Greetings! We are Larry Dershem (Senior Advisor, Research & Evaluation), Ashley Bishop (Monitoring, Evaluation and Learning Advisor), and Brad Kerner (Senior Director, Sponsorship Program) working for Save the Children (SC), which is an international relief and development organization that seeks to ensure children survive, learn, and are protected internationally and in the US.
A retrospective impact evaluation (RIE) is an ex post evaluation of an evaluand to assess its value, worth, and merit, with a special focus on examining sustainability of intended results as well as unintended impacts. However, due to resource constraints, international development donors and organizations cannot afford to conduct many RIEs, limiting our ability to truly understand longer-term outcomes and impacts after the closure of a program. Save the Children’s sponsorship programs are currently investigating the feasibility of conducting RIEs in order to optimize learning from scarce resources.
With invaluable consultation from E. Jane Davidson (RealEvaluation) and Thomaz Chianca (independent consultant), we developed a RIE Evaluability Scoping Guide to assess the feasibility of conducting an RIE. The RIE Scoping Guide assesses 24 issues categorized into the following four dimensions: 1) Internal Stakeholder Support, 2) External Stakeholder Support, 3) Availability of Evidence & Documentation, and 4) Context. After program staff review, discuss and score each of the 24 issues, a tally of the scores indicate which of the four feasibility categories best describes the feasibility of a RIE.
RIE Feasibility Categories
To date, five sponsorship programs implemented for 10-years, and ended 5 to 9 year ago in Bangladesh, Nepal, and Ethiopia, have been assessed. All five programs are either “Adequately Evaluation Ready” or “Fully Evaluation Ready”; therefore, in the next year SC plans to commission at least one RIE. The RIE Scoping Guide will be presented during a demonstration session at the AEA 2018 annual meeting in Cleveland, Ohio, October 28 – 3 November.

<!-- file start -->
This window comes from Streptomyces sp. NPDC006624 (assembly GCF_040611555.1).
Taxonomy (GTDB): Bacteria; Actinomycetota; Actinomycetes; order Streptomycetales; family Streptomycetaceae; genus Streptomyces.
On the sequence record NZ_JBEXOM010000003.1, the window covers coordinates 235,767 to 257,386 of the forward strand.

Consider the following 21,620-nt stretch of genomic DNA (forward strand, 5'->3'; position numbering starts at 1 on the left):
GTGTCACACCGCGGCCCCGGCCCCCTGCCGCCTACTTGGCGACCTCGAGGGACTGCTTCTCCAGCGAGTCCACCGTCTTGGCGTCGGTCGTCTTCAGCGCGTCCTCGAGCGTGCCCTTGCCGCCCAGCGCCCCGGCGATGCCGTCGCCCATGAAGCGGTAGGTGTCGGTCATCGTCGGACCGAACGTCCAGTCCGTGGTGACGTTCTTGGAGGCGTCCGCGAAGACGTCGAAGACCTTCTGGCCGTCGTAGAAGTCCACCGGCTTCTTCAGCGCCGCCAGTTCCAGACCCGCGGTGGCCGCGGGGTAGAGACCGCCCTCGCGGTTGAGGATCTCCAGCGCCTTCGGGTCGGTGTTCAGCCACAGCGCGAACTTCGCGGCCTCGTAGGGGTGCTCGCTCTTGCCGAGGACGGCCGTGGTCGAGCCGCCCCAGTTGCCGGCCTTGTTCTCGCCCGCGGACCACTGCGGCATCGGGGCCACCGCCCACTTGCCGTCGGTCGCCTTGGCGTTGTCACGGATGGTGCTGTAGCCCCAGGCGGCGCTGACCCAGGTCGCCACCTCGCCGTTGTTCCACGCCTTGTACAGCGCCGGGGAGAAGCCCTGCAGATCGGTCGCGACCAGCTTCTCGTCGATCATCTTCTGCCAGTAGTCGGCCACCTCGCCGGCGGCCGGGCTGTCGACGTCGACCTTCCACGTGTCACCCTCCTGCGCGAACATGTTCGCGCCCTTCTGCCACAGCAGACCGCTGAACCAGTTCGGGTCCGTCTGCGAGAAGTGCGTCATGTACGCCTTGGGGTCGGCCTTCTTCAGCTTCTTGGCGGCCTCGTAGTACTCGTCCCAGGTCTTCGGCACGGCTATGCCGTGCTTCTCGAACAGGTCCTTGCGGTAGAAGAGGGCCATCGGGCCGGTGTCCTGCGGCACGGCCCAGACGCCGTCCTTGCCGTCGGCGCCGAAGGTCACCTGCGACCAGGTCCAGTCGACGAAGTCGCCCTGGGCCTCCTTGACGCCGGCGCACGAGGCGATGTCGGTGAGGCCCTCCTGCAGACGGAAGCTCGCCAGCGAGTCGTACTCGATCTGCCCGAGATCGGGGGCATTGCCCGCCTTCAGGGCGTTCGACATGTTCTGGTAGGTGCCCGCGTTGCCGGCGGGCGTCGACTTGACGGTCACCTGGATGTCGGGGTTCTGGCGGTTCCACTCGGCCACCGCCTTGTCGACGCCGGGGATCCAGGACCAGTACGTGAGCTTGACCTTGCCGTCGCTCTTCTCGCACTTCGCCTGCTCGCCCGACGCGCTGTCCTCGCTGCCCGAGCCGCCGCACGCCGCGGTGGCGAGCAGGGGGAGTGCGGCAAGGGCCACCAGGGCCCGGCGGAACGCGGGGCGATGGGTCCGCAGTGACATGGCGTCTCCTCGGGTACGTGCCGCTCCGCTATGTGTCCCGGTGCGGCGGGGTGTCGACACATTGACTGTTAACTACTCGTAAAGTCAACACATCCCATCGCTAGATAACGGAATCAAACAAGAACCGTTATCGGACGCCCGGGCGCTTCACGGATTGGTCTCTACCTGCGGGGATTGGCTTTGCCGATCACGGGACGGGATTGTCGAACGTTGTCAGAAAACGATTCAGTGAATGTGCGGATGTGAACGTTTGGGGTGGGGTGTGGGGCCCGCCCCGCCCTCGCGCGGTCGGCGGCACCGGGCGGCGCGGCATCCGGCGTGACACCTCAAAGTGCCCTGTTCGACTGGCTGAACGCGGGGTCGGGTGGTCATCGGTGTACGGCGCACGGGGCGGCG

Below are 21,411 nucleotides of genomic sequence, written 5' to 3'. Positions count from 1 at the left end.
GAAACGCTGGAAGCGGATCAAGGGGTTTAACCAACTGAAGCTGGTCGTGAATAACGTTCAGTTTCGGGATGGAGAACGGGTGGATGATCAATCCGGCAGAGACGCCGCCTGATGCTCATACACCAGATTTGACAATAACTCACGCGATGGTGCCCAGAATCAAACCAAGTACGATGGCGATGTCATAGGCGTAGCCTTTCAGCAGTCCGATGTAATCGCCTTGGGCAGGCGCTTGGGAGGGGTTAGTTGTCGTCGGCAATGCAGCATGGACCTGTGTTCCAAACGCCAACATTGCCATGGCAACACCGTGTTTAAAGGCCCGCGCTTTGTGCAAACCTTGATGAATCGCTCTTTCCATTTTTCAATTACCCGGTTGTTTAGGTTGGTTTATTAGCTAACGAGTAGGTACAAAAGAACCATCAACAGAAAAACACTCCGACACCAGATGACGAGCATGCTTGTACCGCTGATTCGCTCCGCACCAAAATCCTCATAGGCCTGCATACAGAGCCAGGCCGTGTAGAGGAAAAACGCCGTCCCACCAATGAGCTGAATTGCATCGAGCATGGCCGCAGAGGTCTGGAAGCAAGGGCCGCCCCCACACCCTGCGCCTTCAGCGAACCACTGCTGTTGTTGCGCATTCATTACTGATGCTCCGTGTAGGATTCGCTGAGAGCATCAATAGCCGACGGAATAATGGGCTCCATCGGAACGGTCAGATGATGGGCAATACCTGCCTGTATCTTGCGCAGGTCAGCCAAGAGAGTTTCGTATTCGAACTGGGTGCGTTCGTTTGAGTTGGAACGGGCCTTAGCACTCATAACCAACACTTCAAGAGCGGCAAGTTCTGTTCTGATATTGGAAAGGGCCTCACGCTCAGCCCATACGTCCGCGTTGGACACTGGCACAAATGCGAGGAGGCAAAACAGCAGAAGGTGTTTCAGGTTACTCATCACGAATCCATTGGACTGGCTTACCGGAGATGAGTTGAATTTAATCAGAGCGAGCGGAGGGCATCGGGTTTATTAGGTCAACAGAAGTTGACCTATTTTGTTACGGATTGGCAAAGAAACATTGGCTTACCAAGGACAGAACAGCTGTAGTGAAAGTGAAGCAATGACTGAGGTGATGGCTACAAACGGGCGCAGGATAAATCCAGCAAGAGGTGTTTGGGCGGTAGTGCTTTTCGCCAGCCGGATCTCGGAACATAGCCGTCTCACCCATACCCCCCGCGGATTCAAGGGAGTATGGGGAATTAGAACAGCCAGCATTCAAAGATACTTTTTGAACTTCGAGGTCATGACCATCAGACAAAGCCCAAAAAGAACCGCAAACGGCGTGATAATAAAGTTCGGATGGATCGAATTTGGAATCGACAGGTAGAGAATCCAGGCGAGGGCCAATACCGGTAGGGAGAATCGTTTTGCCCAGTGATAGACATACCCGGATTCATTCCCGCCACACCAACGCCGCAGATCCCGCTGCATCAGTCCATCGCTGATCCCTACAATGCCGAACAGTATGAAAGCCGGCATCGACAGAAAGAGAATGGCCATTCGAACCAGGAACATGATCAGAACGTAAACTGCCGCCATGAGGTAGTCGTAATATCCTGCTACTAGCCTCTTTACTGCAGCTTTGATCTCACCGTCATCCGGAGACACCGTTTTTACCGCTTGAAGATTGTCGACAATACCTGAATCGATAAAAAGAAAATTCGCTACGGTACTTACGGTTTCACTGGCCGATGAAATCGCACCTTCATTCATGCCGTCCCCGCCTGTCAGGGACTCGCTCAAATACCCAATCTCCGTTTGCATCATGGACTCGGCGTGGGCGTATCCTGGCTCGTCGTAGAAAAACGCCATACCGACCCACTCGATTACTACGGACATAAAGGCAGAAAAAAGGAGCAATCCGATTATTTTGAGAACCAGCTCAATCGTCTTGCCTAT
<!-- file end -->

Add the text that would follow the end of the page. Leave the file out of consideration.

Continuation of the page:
- To avoid confusion, be clear with program staff that an evaluability assessment of a program is NOT an evaluation of a program.
- For program staff to clearly asses the evaluability issues under the 4 dimensions, each issue should have a short description and set of questions to be answered.
- Having specific dimensions and issues that are critical for a RIE to be feasible after a program has ended allows staff to incorporate these issues into the program from the beginning.
- SC has established an optimal window of 5-10 years after completion of a program to conduct a RIE which allows for longer-term impacts to occur but not too long to limit the number of confounding factors.
- Davies, Rick. (2013). Planning Evaluability Assessments: A Synthesis of the Literature with UK Department for International Development.
- Dunn, Elizabeth (2008), “Planning for cost effective evaluation with evaluability assessment.” Impact Assessment Primer Series, Publication #6, United States Agency for International Development (USAID).
- Khatiwada, Lila Kumar. (2017).Implementing a Post-Project Sustainability Study (PSS) of a Development Project: Lessons Learned from Indonesia. Reconsidering Development. Vol 5 No 1.
- Peersman, Greet, Irene Guijt & Tiina Pasanen. (2015). Evaluability Assessment for Impact A Methods Lab Publication. ODI.
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